Fertilizing: Ficus lyrata can benefit from regular doses of a good fertilizer during the growing season (March-October) We recommend using Maxsea all purpose fertilizer (20-20-20) every other time you water at the recommended indoor dilution of a ½ tablespoon to 1 gallon of water.

Each plant has it’s own set of specific things to look out for in their care and maintenance. One of the biggest things to be aware of with a Ficus lyrata, and any other thick, rigid leaved plant is that their leaves are very easily bruised when bent. This leads to most Ficus lyratas developing large dark brown/black spots on their leaves and even dropping a number of leaves within the first 3-6 months after they are brought home. Many first time Ficus owners panic as the bruises develop slowly and the leaves drop and think that this is a sign of disease but it is a part of the trauma of a tree being moved and rigid vascular tissue breaking as a result. Given the proper care the Ficus will settle in over those 3-6 months and any new growth will be bruise free. As it is settling in any leaves that develop particularly large bruises can be trimmed off. It is best to leave leaves with minor damage on the tree to maximize it’s photosynthetic surfaces for a faster recovery.

Due to the unavoidable trauma that comes with moving these trees around, especially for the larger specimens, we highly recommend purchasing a Ficus lyrata in late winter or early Spring. In temperate areas such as ours the ficus pause their growth through the darker and colder periods of the year (October to February) and generally have their largest spurt of growth in the early spring (March-May). If you bring your plant home in February, as the older damaged leaves start showing bruises from the move, a large number of fresh new leaves are developing to keep things looking happy. If you bring your plant home in October chances are no new leaves will form until spring and you will be left looking at a large number of bruised leaves. Early spring is also the time to repot your ficus as it will be growing new roots quite readily at this time which will help it recover quickly from any transplant shock. We’ve found that pruning a Ficus is best done in mid to late winter; around early February is best here in the bay area. This allows your plant to use it’s many leaves to capture what little light is available in the winter months. If you wait too long into spring however you run the risk of cutting off developing growth points and setting back the spring flush of stem and leaves.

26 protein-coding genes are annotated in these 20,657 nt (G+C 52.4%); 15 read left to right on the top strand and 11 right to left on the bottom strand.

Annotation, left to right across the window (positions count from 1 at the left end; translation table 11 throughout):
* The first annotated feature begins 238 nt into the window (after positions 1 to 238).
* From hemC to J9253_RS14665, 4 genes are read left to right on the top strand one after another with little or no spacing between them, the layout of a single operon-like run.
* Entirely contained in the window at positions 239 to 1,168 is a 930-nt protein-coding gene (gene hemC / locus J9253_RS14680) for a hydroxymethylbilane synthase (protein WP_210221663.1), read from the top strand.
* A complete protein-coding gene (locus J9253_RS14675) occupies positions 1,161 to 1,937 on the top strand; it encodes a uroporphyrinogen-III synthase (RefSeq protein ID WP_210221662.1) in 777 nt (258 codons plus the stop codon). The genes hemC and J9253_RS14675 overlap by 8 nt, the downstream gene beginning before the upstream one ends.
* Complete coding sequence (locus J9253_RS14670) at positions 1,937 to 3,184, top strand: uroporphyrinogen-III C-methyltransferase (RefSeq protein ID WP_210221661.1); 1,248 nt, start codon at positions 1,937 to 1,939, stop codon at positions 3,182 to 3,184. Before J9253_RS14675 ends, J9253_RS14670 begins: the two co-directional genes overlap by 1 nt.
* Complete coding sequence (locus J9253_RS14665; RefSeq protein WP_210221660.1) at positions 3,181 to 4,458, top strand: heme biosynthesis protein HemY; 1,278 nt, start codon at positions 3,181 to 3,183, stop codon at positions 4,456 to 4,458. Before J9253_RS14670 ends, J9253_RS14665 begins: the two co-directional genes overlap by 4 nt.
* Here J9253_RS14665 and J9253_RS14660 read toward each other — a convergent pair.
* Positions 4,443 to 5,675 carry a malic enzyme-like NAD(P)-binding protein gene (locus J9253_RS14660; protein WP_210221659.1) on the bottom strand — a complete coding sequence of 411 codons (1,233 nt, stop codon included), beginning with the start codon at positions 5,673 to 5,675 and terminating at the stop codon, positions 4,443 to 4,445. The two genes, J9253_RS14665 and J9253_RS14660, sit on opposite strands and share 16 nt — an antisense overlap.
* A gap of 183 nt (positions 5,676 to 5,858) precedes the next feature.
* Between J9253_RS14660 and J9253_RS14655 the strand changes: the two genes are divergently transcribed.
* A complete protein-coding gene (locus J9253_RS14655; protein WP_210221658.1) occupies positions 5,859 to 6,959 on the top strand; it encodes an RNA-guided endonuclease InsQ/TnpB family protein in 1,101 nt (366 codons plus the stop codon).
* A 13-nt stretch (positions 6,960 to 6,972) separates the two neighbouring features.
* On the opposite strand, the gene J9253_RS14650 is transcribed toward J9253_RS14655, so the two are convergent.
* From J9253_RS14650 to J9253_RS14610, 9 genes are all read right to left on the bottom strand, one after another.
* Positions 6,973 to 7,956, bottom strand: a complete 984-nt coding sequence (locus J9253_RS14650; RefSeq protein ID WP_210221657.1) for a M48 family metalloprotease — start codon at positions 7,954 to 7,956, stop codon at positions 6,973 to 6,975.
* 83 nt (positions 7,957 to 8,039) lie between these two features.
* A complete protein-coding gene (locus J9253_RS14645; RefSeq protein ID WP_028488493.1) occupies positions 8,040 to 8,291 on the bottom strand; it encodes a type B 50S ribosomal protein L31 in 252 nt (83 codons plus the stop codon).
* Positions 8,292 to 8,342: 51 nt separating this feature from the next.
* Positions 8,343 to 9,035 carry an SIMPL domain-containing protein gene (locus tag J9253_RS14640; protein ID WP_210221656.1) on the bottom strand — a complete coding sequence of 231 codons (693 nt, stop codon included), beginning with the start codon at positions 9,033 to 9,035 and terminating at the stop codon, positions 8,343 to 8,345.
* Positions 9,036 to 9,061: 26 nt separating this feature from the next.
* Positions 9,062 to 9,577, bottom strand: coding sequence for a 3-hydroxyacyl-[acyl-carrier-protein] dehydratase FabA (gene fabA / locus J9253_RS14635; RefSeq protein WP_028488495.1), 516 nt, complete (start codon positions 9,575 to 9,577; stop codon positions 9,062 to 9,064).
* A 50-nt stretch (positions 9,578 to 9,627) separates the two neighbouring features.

Once established in a good indoor environment the Ficus lyrata is a hardy and beautiful plant that will give many years of enjoyment. If you like indoor trees like this we suggest checking out it’s cousin the Ficus ‘Audrey’ (Ficus benghalensis), it has a similar look but with subtler coloring and velvety leaves.